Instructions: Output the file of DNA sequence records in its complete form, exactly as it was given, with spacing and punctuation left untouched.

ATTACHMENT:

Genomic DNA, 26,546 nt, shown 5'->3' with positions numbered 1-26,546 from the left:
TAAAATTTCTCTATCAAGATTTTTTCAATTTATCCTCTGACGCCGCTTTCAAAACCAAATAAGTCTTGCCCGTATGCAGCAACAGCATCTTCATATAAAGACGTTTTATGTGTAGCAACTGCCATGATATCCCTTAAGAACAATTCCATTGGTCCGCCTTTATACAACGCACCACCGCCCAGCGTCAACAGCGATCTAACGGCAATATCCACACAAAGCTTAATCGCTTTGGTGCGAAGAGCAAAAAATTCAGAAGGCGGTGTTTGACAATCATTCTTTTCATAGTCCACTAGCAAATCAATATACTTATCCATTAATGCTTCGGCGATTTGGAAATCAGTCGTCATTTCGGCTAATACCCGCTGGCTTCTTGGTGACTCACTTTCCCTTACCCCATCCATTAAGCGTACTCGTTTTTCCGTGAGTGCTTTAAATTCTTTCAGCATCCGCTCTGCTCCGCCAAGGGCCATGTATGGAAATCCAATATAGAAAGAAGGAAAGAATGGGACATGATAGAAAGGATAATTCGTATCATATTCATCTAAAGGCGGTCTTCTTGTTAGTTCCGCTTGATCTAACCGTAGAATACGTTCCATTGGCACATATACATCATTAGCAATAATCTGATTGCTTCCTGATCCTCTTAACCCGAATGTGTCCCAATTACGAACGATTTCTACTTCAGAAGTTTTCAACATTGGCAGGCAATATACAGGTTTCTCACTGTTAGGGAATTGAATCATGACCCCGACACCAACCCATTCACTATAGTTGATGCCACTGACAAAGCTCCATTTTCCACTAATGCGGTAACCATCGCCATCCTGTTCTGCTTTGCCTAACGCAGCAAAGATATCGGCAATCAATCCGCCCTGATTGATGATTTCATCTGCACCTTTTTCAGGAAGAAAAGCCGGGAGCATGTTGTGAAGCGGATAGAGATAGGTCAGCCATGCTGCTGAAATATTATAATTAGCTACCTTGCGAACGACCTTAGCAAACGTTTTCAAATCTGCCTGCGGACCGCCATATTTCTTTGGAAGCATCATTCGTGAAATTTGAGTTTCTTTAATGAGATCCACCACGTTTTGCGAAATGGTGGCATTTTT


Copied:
Genomic DNA, 26,546 nt, shown 5'->3' with positions numbered 1-26,546 from the left:
TAAAATTTCTCTATCAAGATTTTTTCAATTTATCCTCTGACGCCGCTTTCAAAACCAAATAAGTCTTGCCCGTATGCAGCAACAGCATCTTCATATAAAGACGTTTTATGTGTAGCAACTGCCATGATATCCCTTAAGAACAATTCCATTGGTCCGCCTTTATACAACGCACCACCGCCCAGCGTCAACAGCGATCTAACGGCAATATCCACACAAAGCTTAATCGCTTTGGTGCGAAGAGCAAAAAATTCAGAAGGCGGTGTTTGACAATCATTCTTTTCATAGTCCACTAGCAAATCAATATACTTATCCATTAATGCTTCGGCGATTTGGAAATCAGTCGTCATTTCGGCTAATACCCGCTGGCTTCTTGGTGACTCACTTTCCCTTACCCCATCCATTAAGCGTACTCGTTTTTCCGTGAGTGCTTTAAATTCTTTCAGCATCCGCTCTGCTCCGCCAAGGGCCATGTATGGAAATCCAATATAGAAAGAAGGAAAGAATGGGACATGATAGAAAGGATAATTCGTATCATATTCATCTAAAGGCGGTCTTCTTGTTAGTTCCGCTTGATCTAACCGTAGAATACGTTCCATTGGCACATATACATCATTAGCAATAATCTGATTGCTTCCTGATCCTCTTAACCCGAATGTGTCCCAATTACGAACGATTTCTACTTCAGAAGTTTTCAACATTGGCAGGCAATATACAGGTTTCTCACTGTTAGGGAATTGAATCATGACCCCGACACCAACCCATTCACTATAGTTGATGCCACTGACAAAGCTCCATTTTCCACTAATGCGGTAACCATCGCCATCCTGTTCTGCTTTGCCTAACGCAGCAAAGATATCGGCAATCAATCCGCCCTGATTGATGATTTCATCTGCACCTTTTTCAGGAAGAAAAGCCGGGAGCATGTTGTGAAGCGGATAGAGATAGGTCAGCCATGCTGCTGAAATATTATAATTAGCTACCTTGCGAACGACCTTAGCAAACGTTTTCAAATCTGCCTGCGGACCGCCATATTTCTTTGGAAGCATCATTCGTGAAATTTGAGTTTCTTTAATGAGATCCACCACGTTTTGCGAAATGGTGGCATTTTT